Ask any teacher what their least favorite part of teaching is and the likely answer is “grading.” I know that’s my answer. I hate grading. Hate It! Hate It! Hate It!
I used to spend hours writing lengthy comments only to learn that my students couldn’t read cursive handwriting. Then I worked to create specific rubrics and always found myself vacillating over work that fell in between scores meeting some, but not all of the criteria. I knew other teachers who just gave everyone good grades for showing up and not causing trouble, but that didn’t sit well with me either. I knew there had to be an easier way. I wanted grading to be more consistent, faster and more meaningful.
When I was little, I attended swim lessons where I earned stickers on a star chart when I demonstrated a skill. Can you blow bubbles in the water? Yep. Great, here’s a star. Can you bob under the water? Sure can. Good! Have another star. When can I move up to the next level? That’s easy…just look at your chart. Anything without a star is something that needs more practice. Who knew my teenage swim instructor was the answer to my grading woes?
One surprising benefit of transitioning to skills-based health is that grading can and should be easier. If you want a more effective grading system, test out these three steps.
- Keep it Simple. I simply add the words “Did you…” or “Did the student” in front of the performance indicators I’m looking to assess and then put them into a checklist. This ensures I’m assessing what I’m supposed to.
Look at this example from my middle school analyzing influences lesson. I took the performance indicators from National Health Education Standard # 2 and created a simple checklist.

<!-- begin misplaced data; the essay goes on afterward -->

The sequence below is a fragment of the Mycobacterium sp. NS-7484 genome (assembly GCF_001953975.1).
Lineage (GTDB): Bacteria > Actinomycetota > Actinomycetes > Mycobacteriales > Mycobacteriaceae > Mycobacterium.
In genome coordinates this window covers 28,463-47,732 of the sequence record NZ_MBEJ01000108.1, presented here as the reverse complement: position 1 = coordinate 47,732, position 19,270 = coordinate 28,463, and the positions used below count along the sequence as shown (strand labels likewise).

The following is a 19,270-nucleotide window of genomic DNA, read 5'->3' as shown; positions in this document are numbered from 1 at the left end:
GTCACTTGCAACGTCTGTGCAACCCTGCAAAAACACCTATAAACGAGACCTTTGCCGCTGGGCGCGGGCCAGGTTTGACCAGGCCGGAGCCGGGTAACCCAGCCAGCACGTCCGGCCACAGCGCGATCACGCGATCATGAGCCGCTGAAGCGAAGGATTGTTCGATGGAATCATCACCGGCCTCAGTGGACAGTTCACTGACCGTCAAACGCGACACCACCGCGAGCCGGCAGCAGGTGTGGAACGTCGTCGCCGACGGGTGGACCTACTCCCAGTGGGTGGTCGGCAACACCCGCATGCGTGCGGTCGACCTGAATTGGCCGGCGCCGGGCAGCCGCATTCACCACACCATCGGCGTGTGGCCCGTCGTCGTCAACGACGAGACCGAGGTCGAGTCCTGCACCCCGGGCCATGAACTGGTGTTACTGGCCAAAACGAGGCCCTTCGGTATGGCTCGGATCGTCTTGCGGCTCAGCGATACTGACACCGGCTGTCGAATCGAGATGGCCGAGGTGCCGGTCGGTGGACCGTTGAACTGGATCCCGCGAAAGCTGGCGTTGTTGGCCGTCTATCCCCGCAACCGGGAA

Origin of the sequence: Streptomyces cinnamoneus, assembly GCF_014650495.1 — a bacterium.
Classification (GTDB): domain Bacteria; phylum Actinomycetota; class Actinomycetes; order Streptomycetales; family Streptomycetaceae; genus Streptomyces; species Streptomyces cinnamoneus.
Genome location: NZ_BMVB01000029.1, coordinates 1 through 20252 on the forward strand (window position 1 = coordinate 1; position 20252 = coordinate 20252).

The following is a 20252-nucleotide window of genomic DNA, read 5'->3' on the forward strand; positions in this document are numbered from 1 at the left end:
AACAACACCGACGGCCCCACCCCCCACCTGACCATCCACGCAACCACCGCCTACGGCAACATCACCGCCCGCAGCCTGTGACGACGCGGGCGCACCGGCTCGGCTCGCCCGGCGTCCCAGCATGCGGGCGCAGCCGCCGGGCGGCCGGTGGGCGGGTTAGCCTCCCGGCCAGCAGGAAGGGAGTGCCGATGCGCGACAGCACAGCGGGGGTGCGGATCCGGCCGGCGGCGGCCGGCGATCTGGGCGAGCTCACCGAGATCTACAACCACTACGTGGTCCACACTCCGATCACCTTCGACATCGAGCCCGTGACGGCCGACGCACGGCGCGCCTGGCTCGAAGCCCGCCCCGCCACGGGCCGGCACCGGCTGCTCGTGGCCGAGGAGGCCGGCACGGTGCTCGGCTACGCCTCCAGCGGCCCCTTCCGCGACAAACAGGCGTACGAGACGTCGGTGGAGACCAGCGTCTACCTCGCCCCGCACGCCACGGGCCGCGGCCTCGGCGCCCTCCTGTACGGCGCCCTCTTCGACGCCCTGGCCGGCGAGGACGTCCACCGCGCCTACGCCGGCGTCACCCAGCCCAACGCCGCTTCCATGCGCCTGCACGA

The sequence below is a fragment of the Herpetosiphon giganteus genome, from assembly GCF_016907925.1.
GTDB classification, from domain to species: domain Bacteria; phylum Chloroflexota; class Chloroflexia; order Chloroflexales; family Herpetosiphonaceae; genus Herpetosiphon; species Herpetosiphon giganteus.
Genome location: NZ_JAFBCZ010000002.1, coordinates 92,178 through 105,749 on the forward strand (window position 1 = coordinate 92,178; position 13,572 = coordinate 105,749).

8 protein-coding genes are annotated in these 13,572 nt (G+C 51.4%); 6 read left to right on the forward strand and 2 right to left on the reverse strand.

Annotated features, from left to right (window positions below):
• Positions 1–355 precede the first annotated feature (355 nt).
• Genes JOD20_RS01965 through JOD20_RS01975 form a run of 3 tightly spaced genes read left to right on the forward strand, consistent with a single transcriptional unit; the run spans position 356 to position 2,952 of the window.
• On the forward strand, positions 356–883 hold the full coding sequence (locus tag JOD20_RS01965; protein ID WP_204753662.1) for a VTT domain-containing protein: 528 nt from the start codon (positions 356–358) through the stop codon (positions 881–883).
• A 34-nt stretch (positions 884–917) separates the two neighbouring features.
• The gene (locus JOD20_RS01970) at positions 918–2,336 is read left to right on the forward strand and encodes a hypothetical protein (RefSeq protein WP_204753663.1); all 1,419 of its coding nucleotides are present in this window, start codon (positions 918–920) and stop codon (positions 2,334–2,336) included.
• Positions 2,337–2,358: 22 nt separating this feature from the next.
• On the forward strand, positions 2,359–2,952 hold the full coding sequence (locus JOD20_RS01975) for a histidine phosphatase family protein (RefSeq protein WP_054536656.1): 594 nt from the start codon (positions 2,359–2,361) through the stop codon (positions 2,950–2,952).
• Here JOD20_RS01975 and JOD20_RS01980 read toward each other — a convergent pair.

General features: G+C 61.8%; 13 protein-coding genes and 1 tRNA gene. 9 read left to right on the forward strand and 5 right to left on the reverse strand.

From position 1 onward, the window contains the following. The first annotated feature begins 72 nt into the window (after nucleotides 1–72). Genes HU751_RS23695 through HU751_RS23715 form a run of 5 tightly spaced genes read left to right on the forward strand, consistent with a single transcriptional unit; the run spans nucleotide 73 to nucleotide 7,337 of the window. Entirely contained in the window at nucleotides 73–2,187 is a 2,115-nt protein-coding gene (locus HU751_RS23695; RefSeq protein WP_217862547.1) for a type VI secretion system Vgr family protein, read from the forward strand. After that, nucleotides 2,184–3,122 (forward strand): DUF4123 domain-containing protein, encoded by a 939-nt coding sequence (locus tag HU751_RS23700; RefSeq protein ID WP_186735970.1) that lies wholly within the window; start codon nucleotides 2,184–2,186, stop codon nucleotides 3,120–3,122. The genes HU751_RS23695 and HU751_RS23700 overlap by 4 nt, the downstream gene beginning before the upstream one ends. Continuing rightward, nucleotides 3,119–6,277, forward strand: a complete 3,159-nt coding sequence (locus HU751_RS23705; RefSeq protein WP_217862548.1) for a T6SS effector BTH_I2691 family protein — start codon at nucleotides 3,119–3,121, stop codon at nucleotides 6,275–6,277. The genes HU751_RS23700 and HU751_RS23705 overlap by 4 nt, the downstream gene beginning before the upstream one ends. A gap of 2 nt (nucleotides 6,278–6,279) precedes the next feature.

- Work Backwards. Once I have the check list of performance indicators, I design/use a task that will allow me to assess whether students can or cannot meet the standard. How can the students show me what they know or can do?
After I selected the performance indicators from Standard #2, I had to determine how I could get students to demonstrate these skills. I decided on a activity, in which students had to review a series of case studies to determine what was likely influencing each character’s choices. This was followed with an analysis of their own experience and a closer look at what may be influencing them.
- Think Like A Coach. If we want students to develop & master skills we need to coach them. Rather than spending hours writing comments that students may never read, let alone apply, use the checklist as a tool to foster improvement. I do this by adding an “I tried” score in addition to “Yes” and “No” on my checklist. Students who get an “I tried” are encouraged to try again. This makes feedback relevant, encourages mastery, and reinforces the idea of a growth mindset.
Here’s how I did that with my Analyzing Influences Lesson. Students actually rated themselves before submitting their work.
Want to see the system in action? Check out this Analyzing Influences lesson or this FREE lesson on finding valid health information from Health At School. Each includes a standards-based assessment checklist for fast, easy and meaningful feedback.
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Pair this blog post with the following:
Assessment: Updating and Improving by Matthew Bassett
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